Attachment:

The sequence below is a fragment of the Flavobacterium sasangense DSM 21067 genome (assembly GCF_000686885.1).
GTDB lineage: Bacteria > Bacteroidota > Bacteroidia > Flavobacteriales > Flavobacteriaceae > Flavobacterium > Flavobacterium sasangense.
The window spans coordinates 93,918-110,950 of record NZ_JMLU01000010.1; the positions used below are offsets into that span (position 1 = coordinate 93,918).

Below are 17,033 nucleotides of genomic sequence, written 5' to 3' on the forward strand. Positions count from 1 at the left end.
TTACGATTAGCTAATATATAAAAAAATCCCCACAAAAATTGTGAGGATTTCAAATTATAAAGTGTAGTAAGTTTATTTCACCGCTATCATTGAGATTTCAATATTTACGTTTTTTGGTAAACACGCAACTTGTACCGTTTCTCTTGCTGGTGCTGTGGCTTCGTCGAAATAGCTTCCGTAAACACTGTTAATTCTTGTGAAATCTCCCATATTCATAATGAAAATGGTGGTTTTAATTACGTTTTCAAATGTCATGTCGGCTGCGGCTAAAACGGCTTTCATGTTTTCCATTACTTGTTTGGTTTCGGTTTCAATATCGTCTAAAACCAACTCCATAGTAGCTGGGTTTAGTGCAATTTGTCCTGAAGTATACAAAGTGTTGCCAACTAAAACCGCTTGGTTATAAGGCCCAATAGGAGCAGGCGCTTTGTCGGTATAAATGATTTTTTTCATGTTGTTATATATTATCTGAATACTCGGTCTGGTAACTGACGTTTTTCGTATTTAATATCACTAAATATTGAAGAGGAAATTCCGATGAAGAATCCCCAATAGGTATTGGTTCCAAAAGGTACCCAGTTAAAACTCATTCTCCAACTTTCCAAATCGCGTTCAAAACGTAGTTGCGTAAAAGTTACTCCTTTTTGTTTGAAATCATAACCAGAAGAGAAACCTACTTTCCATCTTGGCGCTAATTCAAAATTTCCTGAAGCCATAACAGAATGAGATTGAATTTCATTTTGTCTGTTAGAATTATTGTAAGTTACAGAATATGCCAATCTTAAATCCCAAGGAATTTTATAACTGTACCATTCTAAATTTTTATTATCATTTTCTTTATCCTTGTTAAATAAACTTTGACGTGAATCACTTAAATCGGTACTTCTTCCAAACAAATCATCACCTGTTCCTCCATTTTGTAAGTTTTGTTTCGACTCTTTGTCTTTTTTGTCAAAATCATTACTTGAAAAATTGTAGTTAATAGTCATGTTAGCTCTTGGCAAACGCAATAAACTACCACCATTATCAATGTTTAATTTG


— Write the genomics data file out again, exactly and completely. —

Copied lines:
The sequence below is a fragment of the Flavobacterium sasangense DSM 21067 genome (assembly GCF_000686885.1).
GTDB lineage: Bacteria > Bacteroidota > Bacteroidia > Flavobacteriales > Flavobacteriaceae > Flavobacterium > Flavobacterium sasangense.
The window spans coordinates 93,918-110,950 of record NZ_JMLU01000010.1; the positions used below are offsets into that span (position 1 = coordinate 93,918).

Below are 17,033 nucleotides of genomic sequence, written 5' to 3' on the forward strand. Positions count from 1 at the left end.
TTACGATTAGCTAATATATAAAAAAATCCCCACAAAAATTGTGAGGATTTCAAATTATAAAGTGTAGTAAGTTTATTTCACCGCTATCATTGAGATTTCAATATTTACGTTTTTTGGTAAACACGCAACTTGTACCGTTTCTCTTGCTGGTGCTGTGGCTTCGTCGAAATAGCTTCCGTAAACACTGTTAATTCTTGTGAAATCTCCCATATTCATAATGAAAATGGTGGTTTTAATTACGTTTTCAAATGTCATGTCGGCTGCGGCTAAAACGGCTTTCATGTTTTCCATTACTTGTTTGGTTTCGGTTTCAATATCGTCTAAAACCAACTCCATAGTAGCTGGGTTTAGTGCAATTTGTCCTGAAGTATACAAAGTGTTGCCAACTAAAACCGCTTGGTTATAAGGCCCAATAGGAGCAGGCGCTTTGTCGGTATAAATGATTTTTTTCATGTTGTTATATATTATCTGAATACTCGGTCTGGTAACTGACGTTTTTCGTATTTAATATCACTAAATATTGAAGAGGAAATTCCGATGAAGAATCCCCAATAGGTATTGGTTCCAAAAGGTACCCAGTTAAAACTCATTCTCCAACTTTCCAAATCGCGTTCAAAACGTAGTTGCGTAAAAGTTACTCCTTTTTGTTTGAAATCATAACCAGAAGAGAAACCTACTTTCCATCTTGGCGCTAATTCAAAATTTCCTGAAGCCATAACAGAATGAGATTGAATTTCATTTTGTCTGTTAGAATTATTGTAAGTTACAGAATATGCCAATCTTAAATCCCAAGGAATTTTATAACTGTACCATTCTAAATTTTTATTATCATTTTCTTTATCCTTGTTAAATAAACTTTGACGTGAATCACTTAAATCGGTACTTCTTCCAAACAAATCATCACCTGTTCCTCCATTTTGTAAGTTTTGTTTCGACTCTTTGTCTTTTTTGTCAAAATCATTACTTGAAAAATTGTAGTTAATAGTCATGTTAGCTCTTGGCAAACGCAATAAACTACCACCATTATCAATGTTTAATTTG